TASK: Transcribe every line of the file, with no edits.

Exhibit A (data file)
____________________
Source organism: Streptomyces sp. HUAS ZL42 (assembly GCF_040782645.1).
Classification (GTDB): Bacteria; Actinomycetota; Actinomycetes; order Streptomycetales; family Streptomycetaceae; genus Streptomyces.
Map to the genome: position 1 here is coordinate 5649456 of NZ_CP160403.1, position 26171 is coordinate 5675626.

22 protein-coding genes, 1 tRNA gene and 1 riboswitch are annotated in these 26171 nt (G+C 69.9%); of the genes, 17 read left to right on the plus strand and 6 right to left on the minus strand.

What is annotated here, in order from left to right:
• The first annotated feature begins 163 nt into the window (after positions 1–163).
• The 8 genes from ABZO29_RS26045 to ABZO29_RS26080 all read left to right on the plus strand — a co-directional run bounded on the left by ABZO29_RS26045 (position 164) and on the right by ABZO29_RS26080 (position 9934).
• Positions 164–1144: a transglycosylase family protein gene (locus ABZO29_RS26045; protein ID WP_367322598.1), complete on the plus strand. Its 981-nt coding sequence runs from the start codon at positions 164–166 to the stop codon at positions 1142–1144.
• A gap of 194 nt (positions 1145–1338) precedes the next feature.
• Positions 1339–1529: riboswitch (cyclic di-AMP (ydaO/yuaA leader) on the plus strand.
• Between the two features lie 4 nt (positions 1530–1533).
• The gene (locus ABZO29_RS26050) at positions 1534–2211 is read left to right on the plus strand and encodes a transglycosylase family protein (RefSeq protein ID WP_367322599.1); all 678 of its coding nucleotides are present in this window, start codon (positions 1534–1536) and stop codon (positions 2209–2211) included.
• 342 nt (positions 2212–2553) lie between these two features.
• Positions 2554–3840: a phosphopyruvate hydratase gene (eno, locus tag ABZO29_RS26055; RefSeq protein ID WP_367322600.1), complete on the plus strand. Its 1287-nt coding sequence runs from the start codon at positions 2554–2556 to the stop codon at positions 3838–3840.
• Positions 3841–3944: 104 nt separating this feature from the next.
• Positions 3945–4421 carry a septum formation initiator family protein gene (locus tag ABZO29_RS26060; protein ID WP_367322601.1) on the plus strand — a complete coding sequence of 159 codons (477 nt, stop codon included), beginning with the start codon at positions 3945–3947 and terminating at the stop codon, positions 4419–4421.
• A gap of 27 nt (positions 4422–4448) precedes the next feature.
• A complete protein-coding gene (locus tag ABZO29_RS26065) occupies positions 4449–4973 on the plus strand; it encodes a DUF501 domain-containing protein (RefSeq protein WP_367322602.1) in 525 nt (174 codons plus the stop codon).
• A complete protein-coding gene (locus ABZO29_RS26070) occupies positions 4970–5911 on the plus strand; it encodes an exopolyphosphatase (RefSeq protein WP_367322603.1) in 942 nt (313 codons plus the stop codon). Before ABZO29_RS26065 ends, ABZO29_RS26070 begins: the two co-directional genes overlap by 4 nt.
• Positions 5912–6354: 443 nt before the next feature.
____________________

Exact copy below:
Source organism: Streptomyces sp. HUAS ZL42 (assembly GCF_040782645.1).
Classification (GTDB): Bacteria; Actinomycetota; Actinomycetes; order Streptomycetales; family Streptomycetaceae; genus Streptomyces.
Map to the genome: position 1 here is coordinate 5649456 of NZ_CP160403.1, position 26171 is coordinate 5675626.

22 protein-coding genes, 1 tRNA gene and 1 riboswitch are annotated in these 26171 nt (G+C 69.9%); of the genes, 17 read left to right on the plus strand and 6 right to left on the minus strand.

What is annotated here, in order from left to right:
• The first annotated feature begins 163 nt into the window (after positions 1–163).
• The 8 genes from ABZO29_RS26045 to ABZO29_RS26080 all read left to right on the plus strand — a co-directional run bounded on the left by ABZO29_RS26045 (position 164) and on the right by ABZO29_RS26080 (position 9934).
• Positions 164–1144: a transglycosylase family protein gene (locus ABZO29_RS26045; protein ID WP_367322598.1), complete on the plus strand. Its 981-nt coding sequence runs from the start codon at positions 164–166 to the stop codon at positions 1142–1144.
• A gap of 194 nt (positions 1145–1338) precedes the next feature.
• Positions 1339–1529: riboswitch (cyclic di-AMP (ydaO/yuaA leader) on the plus strand.
• Between the two features lie 4 nt (positions 1530–1533).
• The gene (locus ABZO29_RS26050) at positions 1534–2211 is read left to right on the plus strand and encodes a transglycosylase family protein (RefSeq protein ID WP_367322599.1); all 678 of its coding nucleotides are present in this window, start codon (positions 1534–1536) and stop codon (positions 2209–2211) included.
• 342 nt (positions 2212–2553) lie between these two features.
• Positions 2554–3840: a phosphopyruvate hydratase gene (eno, locus tag ABZO29_RS26055; RefSeq protein ID WP_367322600.1), complete on the plus strand. Its 1287-nt coding sequence runs from the start codon at positions 2554–2556 to the stop codon at positions 3838–3840.
• Positions 3841–3944: 104 nt separating this feature from the next.
• Positions 3945–4421 carry a septum formation initiator family protein gene (locus tag ABZO29_RS26060; protein ID WP_367322601.1) on the plus strand — a complete coding sequence of 159 codons (477 nt, stop codon included), beginning with the start codon at positions 3945–3947 and terminating at the stop codon, positions 4419–4421.
• A gap of 27 nt (positions 4422–4448) precedes the next feature.
• A complete protein-coding gene (locus tag ABZO29_RS26065) occupies positions 4449–4973 on the plus strand; it encodes a DUF501 domain-containing protein (RefSeq protein WP_367322602.1) in 525 nt (174 codons plus the stop codon).
• A complete protein-coding gene (locus ABZO29_RS26070) occupies positions 4970–5911 on the plus strand; it encodes an exopolyphosphatase (RefSeq protein WP_367322603.1) in 942 nt (313 codons plus the stop codon). Before ABZO29_RS26065 ends, ABZO29_RS26070 begins: the two co-directional genes overlap by 4 nt.
• Positions 5912–6354: 443 nt before the next feature.